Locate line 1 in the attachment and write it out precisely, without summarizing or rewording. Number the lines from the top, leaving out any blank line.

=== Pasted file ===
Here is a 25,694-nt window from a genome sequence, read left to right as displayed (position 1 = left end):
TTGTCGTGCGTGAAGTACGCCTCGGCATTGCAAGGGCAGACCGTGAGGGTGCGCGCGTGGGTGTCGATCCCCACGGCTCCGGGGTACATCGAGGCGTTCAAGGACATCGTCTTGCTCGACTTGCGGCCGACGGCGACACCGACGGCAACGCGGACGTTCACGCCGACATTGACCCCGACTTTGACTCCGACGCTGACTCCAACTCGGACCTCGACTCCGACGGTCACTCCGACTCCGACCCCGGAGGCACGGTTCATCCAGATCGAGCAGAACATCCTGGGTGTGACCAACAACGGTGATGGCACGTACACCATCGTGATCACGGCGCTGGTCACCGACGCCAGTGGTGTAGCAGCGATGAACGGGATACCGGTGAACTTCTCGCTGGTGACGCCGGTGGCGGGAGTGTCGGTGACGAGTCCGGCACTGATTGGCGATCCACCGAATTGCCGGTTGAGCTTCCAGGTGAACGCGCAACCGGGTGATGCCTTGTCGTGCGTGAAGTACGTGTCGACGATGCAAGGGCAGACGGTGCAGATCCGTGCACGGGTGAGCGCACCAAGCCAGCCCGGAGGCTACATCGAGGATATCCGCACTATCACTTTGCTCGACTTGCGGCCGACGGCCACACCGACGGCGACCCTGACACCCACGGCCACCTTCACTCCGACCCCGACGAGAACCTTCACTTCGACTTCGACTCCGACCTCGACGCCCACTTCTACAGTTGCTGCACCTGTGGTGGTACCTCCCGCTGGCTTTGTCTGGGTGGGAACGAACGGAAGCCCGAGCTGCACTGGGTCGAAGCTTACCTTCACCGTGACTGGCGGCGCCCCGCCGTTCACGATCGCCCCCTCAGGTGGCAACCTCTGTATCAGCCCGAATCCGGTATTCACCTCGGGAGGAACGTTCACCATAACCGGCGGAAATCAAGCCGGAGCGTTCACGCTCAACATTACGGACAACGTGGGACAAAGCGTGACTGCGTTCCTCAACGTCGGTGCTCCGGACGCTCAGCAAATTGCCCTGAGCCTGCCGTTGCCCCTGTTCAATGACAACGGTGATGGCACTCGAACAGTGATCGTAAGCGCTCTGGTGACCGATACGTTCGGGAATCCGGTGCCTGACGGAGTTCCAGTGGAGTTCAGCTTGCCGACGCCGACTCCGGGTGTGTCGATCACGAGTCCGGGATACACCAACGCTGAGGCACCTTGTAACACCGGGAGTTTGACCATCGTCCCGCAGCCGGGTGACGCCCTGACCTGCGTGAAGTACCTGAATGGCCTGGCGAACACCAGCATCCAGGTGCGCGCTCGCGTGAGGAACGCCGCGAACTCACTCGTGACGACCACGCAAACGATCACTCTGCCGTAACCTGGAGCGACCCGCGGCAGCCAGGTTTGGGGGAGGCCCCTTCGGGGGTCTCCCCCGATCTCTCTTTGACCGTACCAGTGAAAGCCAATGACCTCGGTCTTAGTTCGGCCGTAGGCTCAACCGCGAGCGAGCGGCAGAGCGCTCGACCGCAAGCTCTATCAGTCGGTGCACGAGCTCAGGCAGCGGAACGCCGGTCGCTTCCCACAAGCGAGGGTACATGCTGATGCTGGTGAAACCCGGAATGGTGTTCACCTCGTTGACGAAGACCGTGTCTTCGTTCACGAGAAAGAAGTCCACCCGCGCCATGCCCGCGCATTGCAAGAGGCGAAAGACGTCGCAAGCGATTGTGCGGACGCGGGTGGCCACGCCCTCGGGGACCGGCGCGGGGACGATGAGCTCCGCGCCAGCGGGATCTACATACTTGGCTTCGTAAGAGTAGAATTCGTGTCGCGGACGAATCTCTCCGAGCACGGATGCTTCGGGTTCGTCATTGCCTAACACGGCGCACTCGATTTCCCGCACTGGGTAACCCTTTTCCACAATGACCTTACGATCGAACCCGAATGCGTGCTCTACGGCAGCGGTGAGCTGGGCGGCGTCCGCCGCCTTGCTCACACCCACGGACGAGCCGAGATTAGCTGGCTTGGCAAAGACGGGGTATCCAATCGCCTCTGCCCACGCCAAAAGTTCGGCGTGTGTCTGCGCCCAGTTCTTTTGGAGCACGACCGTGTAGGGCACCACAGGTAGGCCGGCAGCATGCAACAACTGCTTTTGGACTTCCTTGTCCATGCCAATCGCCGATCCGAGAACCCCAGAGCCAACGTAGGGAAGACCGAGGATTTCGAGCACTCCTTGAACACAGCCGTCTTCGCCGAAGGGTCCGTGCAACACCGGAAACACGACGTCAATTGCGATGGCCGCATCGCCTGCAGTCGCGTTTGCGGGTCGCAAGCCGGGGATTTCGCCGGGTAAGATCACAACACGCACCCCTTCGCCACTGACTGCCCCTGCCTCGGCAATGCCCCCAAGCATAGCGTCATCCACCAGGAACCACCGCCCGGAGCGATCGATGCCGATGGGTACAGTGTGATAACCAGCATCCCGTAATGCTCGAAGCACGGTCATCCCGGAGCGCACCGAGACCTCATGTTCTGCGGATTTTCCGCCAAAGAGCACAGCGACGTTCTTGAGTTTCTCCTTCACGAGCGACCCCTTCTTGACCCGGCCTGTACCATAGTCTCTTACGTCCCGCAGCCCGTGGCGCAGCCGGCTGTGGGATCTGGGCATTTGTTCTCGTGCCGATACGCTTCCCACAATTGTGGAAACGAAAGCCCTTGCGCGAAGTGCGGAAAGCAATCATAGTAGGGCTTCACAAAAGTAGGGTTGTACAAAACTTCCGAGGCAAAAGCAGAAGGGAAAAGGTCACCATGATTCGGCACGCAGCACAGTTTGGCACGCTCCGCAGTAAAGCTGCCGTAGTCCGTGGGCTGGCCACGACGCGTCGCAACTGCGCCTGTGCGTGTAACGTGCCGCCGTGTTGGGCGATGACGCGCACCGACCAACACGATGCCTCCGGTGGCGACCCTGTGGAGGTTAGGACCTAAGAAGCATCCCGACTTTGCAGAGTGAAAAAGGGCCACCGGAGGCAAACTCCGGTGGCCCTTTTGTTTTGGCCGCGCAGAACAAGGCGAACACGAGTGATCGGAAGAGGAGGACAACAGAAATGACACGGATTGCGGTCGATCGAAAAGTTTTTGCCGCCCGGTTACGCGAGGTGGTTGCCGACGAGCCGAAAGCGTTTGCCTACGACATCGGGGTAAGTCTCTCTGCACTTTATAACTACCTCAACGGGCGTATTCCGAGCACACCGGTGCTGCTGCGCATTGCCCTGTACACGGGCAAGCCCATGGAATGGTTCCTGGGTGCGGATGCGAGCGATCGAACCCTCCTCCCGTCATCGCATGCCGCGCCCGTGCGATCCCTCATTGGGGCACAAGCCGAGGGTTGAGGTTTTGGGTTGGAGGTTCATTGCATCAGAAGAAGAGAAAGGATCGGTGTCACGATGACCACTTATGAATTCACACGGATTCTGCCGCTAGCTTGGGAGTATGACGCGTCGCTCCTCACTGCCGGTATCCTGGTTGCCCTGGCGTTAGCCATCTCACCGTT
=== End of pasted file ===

Here is a 25,694-nt window from a genome sequence, read left to right as displayed (position 1 = left end):